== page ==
Track Chairs

David J. Langley, Professor, TNO & University of Groningen, the Netherlands, Email:

Eusebio Scornavacca, Professor, University of Baltimore, USA. Email:

Mira Slavova, Assistant Professor, Warwick Business School, UK. Email:

Stefano Za, Adjunct Professor, LUISS Guido Carli University, Italy. Email:


Track Description

Digital Ecosystems: The Economic, Social, and Environmental Impact of Pervasive Connectivity

Interconnected products, the data and services they produce alongside the analytic tools they utilize, form powerful product systems that create complex digital ecosystems of partners1. Such ecosystems may include Original Equipment Manufacturers, suppliers of digital infrastructures with strong consumer brands and numerous consumer applications (e.g. Amazon, Google), as well as technology developers offering innovative products and services. By gradually blurring organizational, social, physical and temporal boundaries, digital ecosystems thrive by enabling interconnectedness, strengthening relationships and radically transforming production, collaboration and cooperation2. These emergent ecosystems have pronounced potential to generate unparalleled value by driving business and technological innovations3. However, not all transformations accompanying pervasive digitalization are necessarily beneficial and research is urgently needed to guide further advances in understanding how and what types of value is generated in digital ecosystems.

Moving away from equating value to short-term financial performance, we understand shared value4 to be shaped by the relationships among diverse stakeholders in digital ecosystems leading to different forms of benefit for different stakeholders (e.g. financial results, social improvements or environmental sustainability). Ubiquitous, connected, and intelligent assets – both human and technological – can generate environmental value by stimulating the uptake of circular economy principles. Scholars predict that connected products, which supply a constant stream of data about usage patterns, can allow firms to forsake their goods-dominant logic in favor of a service-dominant one as they strive to develop ever-better value propositions5. This, too, will lead to waste reduction as producers take on responsibilities such as repair, recycling and upcycling. Consequently, digital ecosystems can bring about a shift from the current linear ‘take, make, dispose’ economy to a less resource-dependent circular economy that is restorative and regenerative by design. Similarly, they can enable models for value creation where economic and social value is created and captured among diverse stakeholders. Connected technologies may allow organizations to reconceive their products and markets; to redefine how societal issues, such as natural resources, health and safety as well as equal opportunities are handled in conventional value chains. There is hence a need for research to illuminate how digital ecosystems can deliver on their potential for shared value creation.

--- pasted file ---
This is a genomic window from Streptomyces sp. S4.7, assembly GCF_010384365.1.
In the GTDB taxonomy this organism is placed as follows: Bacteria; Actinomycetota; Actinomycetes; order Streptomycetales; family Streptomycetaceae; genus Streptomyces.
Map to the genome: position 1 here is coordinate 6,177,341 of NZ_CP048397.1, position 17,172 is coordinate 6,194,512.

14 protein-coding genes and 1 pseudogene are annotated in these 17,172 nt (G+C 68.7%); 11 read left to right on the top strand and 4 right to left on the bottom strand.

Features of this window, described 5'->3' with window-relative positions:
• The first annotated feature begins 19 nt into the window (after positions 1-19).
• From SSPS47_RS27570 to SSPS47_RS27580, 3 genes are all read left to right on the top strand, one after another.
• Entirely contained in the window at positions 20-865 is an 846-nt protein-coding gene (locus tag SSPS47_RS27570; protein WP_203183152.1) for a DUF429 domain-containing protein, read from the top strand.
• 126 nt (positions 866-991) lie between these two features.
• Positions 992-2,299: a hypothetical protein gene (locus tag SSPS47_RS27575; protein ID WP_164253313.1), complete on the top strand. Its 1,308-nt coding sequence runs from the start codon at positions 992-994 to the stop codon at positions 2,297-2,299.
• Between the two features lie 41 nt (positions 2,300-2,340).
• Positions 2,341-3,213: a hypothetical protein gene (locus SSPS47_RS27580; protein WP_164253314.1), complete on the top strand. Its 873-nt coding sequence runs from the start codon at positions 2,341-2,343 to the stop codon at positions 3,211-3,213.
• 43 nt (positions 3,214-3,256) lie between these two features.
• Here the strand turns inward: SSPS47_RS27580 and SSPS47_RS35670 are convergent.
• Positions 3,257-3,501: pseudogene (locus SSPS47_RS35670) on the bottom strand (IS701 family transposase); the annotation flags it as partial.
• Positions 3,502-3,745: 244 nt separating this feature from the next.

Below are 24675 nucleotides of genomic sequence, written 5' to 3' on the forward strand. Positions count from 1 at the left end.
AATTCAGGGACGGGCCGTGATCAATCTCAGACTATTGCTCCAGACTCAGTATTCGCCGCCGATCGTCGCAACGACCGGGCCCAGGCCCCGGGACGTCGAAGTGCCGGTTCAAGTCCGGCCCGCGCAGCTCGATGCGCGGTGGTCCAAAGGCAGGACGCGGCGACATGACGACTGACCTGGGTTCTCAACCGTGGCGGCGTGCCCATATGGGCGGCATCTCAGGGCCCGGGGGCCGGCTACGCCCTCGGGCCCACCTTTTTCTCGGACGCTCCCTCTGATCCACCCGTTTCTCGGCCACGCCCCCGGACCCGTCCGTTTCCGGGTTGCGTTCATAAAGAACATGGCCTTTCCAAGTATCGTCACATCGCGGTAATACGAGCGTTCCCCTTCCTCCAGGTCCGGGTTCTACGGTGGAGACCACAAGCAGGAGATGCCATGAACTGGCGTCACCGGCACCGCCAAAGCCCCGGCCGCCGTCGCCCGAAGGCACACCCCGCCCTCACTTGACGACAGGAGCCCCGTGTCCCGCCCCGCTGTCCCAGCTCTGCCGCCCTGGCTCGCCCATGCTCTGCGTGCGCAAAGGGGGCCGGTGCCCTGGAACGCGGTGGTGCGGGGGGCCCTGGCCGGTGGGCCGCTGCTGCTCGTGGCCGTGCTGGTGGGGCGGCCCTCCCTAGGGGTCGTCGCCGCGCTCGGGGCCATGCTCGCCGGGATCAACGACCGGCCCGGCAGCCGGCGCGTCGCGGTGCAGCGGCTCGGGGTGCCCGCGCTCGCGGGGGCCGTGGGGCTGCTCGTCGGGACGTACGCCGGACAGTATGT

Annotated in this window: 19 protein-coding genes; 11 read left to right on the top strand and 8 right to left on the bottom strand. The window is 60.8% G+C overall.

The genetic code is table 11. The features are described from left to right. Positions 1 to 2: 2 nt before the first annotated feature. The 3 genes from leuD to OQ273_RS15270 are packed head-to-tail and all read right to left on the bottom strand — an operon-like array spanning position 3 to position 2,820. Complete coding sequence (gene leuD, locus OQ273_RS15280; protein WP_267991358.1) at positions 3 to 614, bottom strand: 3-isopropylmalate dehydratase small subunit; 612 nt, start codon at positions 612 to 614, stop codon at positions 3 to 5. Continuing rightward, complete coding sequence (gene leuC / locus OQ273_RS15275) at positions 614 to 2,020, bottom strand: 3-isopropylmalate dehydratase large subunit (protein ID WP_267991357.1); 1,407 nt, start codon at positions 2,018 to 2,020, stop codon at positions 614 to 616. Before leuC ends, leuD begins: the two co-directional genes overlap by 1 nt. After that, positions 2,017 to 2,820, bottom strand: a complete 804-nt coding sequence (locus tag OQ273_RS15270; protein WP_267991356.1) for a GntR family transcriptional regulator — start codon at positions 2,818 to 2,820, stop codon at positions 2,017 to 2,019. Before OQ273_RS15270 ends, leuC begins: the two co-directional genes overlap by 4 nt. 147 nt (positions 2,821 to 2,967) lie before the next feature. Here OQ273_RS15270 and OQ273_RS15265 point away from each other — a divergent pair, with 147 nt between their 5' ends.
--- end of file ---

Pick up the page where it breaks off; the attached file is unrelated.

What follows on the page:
Accordingly, this track serves as a forum for focused deliberation the opportunities for shared value creation in digital ecosystems. We endeavor to address crucial questions pertaining to how technology can bolster firms’ capability to adapt to ever-changing, economic, social, and technological realities. We especially encourage insightful and timely contributions that identify and address knowledge gaps in: (1) challenges and opportunities associated with leveraging digital ecosystems for multiple forms of value creation; (2) emerging business models anchored on (combinations of) new data streams afforded by pervasive connectivity, and; (3) issues related to innovative practices in digital ecosystems. Other topics that touch on matters regarding the effects of pervasive connectivity on economy, society, and environment are equally welcome.